The study reported among low- and middle-income countries, the rise of BMI in rural areas is at par or faster than the cities
Obesity has become a global pandemic, driven mainly by urbanisation that brought in significant changes to diet and lifestyle. It was until now believed to ensnare people in the urban areas partly because access to highly processed foods and beverages — high in salt, saturated fat and sugar — are much greater and easier in cities than in rural areas.
However, a new study that analysed the global trends in body-mass index (BMI) — a measure of underweight and overweight — showed spurt in weight gain in rural areas, and determined it as the main culprit behind the worldwide epidemic.
The study used measurements of height and weight in more than 112 million adults appearing in 2,009 population-based studies from rural and urban areas of 190 countries from 1985 to 2017.
Rise of BMI in rural areas was responsible for over 55 per cent of the global rise in mean BMI from 1985 to 2017 — and more than 80 per cent in some low- and middle-income regions.
BMI among men and women living in rural areas of low- and middle-income regions showed an increase at a similar rate or faster than cities. However, women in sub-Saharan Africa showed some exception. Besides this, rural women living among the high-income and industrialised countries also showed persistently higher BMI revealed the study published in the journal Nature.
“The results of this massive global study overturn commonly held perceptions that more people living in cities is the main cause of the global rise in obesity,” explains senior author Majid Ezzati of Imperial Univeristy’s School of Public Health. “This means that we need to rethink how we tackle this global health problem.”
BMI in rural and urban populations
From 1985 to 2017, the proportion of the world’s population who lived in urban areas increased from 41 per cent to 55 per cent. Over the same period, BMI rose by an average of 2.0 kilogram per square metre (kg/m2) in women (from 22.6 1 to 24.7 kg/m2 in women, and 2.2 kg/m2 in men (from 22.2 kg/m2 to 24.4 kg/m2) This turned out be equivalent to each person becoming 5-6 kg heavier.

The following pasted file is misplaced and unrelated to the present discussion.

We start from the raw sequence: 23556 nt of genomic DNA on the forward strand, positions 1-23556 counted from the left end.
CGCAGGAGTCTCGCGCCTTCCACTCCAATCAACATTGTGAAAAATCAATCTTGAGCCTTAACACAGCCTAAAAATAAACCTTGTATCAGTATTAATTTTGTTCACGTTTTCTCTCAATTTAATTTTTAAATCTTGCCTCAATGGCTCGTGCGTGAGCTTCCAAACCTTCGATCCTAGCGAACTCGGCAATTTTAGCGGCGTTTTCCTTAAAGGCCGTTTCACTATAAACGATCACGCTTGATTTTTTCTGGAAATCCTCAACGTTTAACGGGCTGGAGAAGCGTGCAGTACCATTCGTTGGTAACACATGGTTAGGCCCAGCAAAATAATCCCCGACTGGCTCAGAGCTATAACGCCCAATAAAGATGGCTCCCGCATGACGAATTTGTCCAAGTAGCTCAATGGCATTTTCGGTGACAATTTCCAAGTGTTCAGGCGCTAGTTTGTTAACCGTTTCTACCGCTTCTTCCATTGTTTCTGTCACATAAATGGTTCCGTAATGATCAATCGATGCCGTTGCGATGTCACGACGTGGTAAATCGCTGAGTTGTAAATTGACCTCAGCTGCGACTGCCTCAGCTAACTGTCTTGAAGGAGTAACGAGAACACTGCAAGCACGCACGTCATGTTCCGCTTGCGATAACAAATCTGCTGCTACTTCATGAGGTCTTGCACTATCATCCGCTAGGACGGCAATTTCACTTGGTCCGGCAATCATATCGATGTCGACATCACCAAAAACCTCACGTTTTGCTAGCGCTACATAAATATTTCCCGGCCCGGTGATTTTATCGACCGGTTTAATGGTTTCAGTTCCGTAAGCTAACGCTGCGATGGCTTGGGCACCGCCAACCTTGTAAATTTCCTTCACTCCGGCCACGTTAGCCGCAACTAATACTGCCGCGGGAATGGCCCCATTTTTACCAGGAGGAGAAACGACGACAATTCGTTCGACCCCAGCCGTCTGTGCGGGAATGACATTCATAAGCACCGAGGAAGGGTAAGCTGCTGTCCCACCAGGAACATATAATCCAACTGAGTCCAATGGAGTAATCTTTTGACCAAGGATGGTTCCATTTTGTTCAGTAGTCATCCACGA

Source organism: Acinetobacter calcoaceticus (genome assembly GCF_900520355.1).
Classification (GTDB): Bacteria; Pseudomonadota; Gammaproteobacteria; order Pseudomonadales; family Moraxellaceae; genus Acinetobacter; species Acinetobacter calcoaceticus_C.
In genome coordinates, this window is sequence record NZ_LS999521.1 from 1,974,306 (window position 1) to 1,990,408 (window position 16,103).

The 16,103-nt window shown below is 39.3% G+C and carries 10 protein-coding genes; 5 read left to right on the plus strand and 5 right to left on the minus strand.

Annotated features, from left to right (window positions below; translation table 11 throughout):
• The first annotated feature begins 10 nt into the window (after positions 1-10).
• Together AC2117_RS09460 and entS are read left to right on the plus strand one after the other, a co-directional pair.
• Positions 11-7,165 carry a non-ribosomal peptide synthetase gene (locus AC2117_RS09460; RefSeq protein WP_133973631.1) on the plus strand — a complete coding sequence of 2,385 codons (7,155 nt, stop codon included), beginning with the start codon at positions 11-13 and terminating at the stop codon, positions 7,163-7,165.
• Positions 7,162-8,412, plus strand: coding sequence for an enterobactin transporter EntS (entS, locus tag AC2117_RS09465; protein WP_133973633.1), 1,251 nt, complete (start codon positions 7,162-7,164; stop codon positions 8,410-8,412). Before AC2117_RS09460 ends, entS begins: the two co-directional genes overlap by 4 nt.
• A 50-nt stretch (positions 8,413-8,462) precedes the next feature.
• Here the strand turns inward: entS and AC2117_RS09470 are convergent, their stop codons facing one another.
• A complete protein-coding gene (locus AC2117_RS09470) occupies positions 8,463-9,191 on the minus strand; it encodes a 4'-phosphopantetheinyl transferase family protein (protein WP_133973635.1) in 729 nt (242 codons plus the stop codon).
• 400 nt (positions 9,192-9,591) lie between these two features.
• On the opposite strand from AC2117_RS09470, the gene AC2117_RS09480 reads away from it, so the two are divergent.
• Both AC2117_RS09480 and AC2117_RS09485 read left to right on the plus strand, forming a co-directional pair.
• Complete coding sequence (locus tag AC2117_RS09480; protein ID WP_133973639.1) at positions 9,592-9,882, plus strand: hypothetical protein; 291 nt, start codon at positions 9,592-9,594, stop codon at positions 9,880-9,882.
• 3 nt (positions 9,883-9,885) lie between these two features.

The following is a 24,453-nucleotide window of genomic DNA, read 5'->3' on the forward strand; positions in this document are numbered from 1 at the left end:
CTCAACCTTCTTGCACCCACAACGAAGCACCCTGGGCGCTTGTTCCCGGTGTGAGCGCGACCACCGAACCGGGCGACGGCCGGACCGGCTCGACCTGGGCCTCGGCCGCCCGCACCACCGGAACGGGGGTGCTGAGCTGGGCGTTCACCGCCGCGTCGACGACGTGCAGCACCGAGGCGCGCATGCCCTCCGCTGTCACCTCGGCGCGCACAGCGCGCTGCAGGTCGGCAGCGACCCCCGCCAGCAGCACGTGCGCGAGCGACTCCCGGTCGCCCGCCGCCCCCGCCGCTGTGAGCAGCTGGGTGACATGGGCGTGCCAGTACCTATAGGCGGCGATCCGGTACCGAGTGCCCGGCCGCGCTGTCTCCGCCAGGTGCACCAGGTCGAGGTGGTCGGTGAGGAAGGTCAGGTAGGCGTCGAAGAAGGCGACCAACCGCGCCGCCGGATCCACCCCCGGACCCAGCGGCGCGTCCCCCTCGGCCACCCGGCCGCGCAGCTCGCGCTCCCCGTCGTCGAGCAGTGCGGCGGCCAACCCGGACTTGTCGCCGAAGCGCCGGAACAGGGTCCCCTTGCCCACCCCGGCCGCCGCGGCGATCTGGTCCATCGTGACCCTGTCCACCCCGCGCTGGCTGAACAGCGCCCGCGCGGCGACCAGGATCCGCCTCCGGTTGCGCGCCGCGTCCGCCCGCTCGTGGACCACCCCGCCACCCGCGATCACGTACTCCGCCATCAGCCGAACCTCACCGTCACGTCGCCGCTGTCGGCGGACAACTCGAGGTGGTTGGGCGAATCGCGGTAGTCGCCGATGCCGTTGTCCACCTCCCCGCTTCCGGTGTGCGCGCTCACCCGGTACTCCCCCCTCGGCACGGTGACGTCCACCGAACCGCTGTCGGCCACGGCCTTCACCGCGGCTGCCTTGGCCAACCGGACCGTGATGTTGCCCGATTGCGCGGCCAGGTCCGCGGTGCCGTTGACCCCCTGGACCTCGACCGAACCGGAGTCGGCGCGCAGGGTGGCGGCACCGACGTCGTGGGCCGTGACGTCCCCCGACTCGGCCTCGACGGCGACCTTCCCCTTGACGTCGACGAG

Further, there was an average increase of BMI in women and men among rural areas by 2.1 kg/ m2. In contrast, the increase in cities was 1.3 kg/m2 and 1.6 kg/m2 in women and men respectively.
BMI decreased slightly between 1985 and 2017 among women in twelve countries in Europe (Greece, Spain, Lithuania, Czech Republic, Italy, Portugal, Serbia, France, Malta) and Asia Pacific (Nauru, Singapore and Japan). However, it increased by more than 5 kg/m2 in women in Egypt and Honduras.
Among men, BMI increased in every country, with the largest increases in Saint Lucia, Bahrain, Peru, China, Dominican Republic and the United States, all by more than 3.1 kg/m2.
Rural women in Bangladesh had the lowest BMI recorded in the study in 1985, at 17.7 kg/m2, while men living in rural Ethiopia had the lowest male BMI at 18.4 kg/m2, also in 1985.
In 1985, urban men and women in every country in east, south and southeast Asia, Oceania, Latin America and the Caribbean and a region that comprises central Asia, the Middle East and north Africa had a higher mean BMI than their rural peers.
Among Indians, the urban–rural gap was as large as 3.25 kg/m2 in women, and 3.05 kg/ m2 in men. With time, the BMI gap between rural and urban women shrank in all of these regions by at least 40 per cent, as BMI rose faster in rural areas than in cities.
In contrast to emerging economies, excess BMI among urban women became larger in sub-Saharan Africa: from 2.59 kg/m2 in 1985 to 3.17 kg/m2 in 2017. This occurred because female BMI rose faster in cities than in rural areas in sub-Saharan Africa. This led to women in sub-Saharan African countries, especially those in West Africa, having the largest urban excess BMI of any country in 2017 — for example, more than 3.35 kg/m2 in Niger, Burkina Faso, Togo and Ghana.
BMI increased at a similar rate in rural and urban men in sub-Saharan Africa, with the difference in 2017 (1.66 kg/m2) being similar to 1985 (1.60 kg/m2).
“As countries increase in wealth, the challenge for rural population’s changes from affording enough to eat, to affording good quality food,” Ezzati added.
Therefore the need is for an integrated approach to rural nutrition that can help enhance financial and physical access to healthy foods.
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